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Lookup NU author(s): Dr Anne Preston,
Professor Paul SeedhouseORCiD,
Dr Madeline Balaam,
Dr Ashur Rafiev,
Professor Patrick OlivierORCiD
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It is now commonly accepted that new technologies for networked learning via the internet offer rich opportunities for educational practice. Amongst others, such learning environments allow teachers to promote dialogic learning, collaboration and autonomous learning processes in novel ways. However, despite these positive benefits, questions concerning the extent to which the use and repurposing of existing technologies really offer enhanced learning still remain. It has been argued for example, that in order for new technologies to lead to impact on pedagogic practice, the learning interactions with and mediated by the technology must go beyond "e hancements of existing models of learning" (Mayes & Freitas, 2007). This paper reports on the design and evaluation of a new technology for language learning which moves learning beyond the traditional confines of networked learning to the standalone everyday environment of a kitchen. It critically engages with the potential to change pedagogic practices where this technology plays a central role as a means rather than an ends to flexible, personalised and student-centred enhanced learning. In doing so, it charts an interdisciplinary approach, involving computer scientists and teachers, in the development of a dedicated technology for language learning and cooking: The European Kitchen (EK). The EK is designed for language learners to cook dishes linked to European cultures and countries. It uses wireless digital sensors which are integrated into the handles of cooking utensils, incorporated into containers that hold ingredients, and directly attached to kitchen appliances. This augmented set up provides the learning environment with sensing capabilities that allows for the tracking of learners' progress in a cooking task and provide situated and language-related feedback in a real-world context for authentic language use. This system is designed to lead pairs of learners step by step through the practical activity of the preparation of a dish linked to the chosen target-language culture. The approach which is described in this paper presents the findings from an iterative cycle of development from a technology-driven to integrated model of pedagogy and technology and highlights the importance of the relationship between learning theory, interaction design and user experience in the design and evaluation of this new technology. The potential for change in pedagogic practice embedded in this approach is understood from the perspective Bernstein's concept framing and more specifically through the changes in the relationship between who controls what in how the technology is conceptualised, designed, evaluated and subsequently re-designed.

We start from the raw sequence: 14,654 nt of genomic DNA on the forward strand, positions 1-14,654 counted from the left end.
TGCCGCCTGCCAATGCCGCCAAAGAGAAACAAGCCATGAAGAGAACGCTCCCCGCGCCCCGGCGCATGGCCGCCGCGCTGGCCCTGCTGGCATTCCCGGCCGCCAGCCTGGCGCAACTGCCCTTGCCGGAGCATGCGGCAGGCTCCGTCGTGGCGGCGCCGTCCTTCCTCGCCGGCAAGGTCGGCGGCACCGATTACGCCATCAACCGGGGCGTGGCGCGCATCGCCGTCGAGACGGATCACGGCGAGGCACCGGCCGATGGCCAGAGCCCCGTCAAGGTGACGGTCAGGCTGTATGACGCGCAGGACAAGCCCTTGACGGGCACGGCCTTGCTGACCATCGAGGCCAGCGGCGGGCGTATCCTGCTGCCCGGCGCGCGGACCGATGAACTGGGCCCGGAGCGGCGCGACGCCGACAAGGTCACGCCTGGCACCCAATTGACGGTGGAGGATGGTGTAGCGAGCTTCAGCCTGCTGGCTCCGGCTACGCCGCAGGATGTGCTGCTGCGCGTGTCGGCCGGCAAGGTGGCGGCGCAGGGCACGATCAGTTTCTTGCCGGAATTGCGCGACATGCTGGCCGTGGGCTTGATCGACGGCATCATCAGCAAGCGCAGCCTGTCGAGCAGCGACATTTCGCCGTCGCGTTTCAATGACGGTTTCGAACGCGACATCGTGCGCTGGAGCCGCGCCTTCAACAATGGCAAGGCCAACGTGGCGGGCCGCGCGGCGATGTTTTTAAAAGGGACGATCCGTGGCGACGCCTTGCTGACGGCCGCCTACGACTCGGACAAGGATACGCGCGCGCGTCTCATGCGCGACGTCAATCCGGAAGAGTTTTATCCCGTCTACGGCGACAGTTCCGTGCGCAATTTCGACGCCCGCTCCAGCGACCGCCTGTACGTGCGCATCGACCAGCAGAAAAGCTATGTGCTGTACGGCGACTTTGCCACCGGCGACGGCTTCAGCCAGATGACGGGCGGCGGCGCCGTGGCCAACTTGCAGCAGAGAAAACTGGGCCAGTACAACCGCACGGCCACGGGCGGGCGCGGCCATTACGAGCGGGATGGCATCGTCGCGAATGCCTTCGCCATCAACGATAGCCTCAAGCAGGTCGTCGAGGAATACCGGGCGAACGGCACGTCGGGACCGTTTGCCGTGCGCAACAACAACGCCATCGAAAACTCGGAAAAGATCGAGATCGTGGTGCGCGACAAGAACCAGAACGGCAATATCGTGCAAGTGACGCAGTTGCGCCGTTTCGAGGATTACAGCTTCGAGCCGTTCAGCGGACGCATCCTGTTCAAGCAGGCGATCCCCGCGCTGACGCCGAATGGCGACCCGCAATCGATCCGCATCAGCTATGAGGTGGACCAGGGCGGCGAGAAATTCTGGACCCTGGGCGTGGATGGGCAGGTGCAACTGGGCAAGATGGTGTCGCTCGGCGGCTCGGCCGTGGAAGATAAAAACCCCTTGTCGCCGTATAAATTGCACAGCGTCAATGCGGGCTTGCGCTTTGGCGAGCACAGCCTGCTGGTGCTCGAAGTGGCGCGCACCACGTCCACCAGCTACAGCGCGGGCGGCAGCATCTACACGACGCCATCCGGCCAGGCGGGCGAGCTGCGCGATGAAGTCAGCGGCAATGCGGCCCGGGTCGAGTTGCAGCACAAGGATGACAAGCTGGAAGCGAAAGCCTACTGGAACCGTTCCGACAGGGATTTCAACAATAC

Author(s): Preston A, Seedhouse P, Balaam M, Rafiev A, Jackson D, Olivier P
Publication type: Conference Proceedings (inc. Abstract)
Publication status: Published
Conference Name: British Educational Research Association Annual Conference 2014
Year of Conference: 2014